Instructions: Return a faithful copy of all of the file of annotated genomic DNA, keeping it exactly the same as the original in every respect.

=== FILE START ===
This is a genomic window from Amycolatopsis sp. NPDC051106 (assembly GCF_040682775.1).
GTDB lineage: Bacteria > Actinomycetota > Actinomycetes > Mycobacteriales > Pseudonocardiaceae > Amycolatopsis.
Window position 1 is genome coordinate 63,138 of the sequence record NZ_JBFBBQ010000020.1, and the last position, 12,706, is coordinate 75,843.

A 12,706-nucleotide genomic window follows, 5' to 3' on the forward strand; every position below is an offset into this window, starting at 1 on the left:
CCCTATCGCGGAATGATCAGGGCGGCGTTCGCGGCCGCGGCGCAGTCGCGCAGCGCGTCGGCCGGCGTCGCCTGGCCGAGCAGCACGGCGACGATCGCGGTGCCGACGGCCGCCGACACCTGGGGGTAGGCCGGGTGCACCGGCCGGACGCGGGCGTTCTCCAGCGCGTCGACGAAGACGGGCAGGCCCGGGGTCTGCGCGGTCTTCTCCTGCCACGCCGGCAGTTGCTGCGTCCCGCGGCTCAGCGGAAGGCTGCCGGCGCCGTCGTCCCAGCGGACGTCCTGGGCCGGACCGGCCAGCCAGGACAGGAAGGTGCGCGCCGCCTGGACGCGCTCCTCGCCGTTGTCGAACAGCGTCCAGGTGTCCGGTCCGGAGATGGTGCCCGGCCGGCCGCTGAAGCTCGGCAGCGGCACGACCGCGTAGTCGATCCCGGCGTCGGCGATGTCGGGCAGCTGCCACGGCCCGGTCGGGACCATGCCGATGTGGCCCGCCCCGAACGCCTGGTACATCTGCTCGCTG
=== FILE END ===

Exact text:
This is a genomic window from Amycolatopsis sp. NPDC051106 (assembly GCF_040682775.1).
GTDB lineage: Bacteria > Actinomycetota > Actinomycetes > Mycobacteriales > Pseudonocardiaceae > Amycolatopsis.
Window position 1 is genome coordinate 63,138 of the sequence record NZ_JBFBBQ010000020.1, and the last position, 12,706, is coordinate 75,843.

A 12,706-nucleotide genomic window follows, 5' to 3' on the forward strand; every position below is an offset into this window, starting at 1 on the left:
CCCTATCGCGGAATGATCAGGGCGGCGTTCGCGGCCGCGGCGCAGTCGCGCAGCGCGTCGGCCGGCGTCGCCTGGCCGAGCAGCACGGCGACGATCGCGGTGCCGACGGCCGCCGACACCTGGGGGTAGGCCGGGTGCACCGGCCGGACGCGGGCGTTCTCCAGCGCGTCGACGAAGACGGGCAGGCCCGGGGTCTGCGCGGTCTTCTCCTGCCACGCCGGCAGTTGCTGCGTCCCGCGGCTCAGCGGAAGGCTGCCGGCGCCGTCGTCCCAGCGGACGTCCTGGGCCGGACCGGCCAGCCAGGACAGGAAGGTGCGCGCCGCCTGGACGCGCTCCTCGCCGTTGTCGAACAGCGTCCAGGTGTCCGGTCCGGAGATGGTGCCCGGCCGGCCGCTGAAGCTCGGCAGCGGCACGACCGCGTAGTCGATCCCGGCGTCGGCGATGTCGGGCAGCTGCCACGGCCCGGTCGGGACCATGCCGATGTGGCCCGCCCCGAACGCCTGGTACATCTGCTCGCTG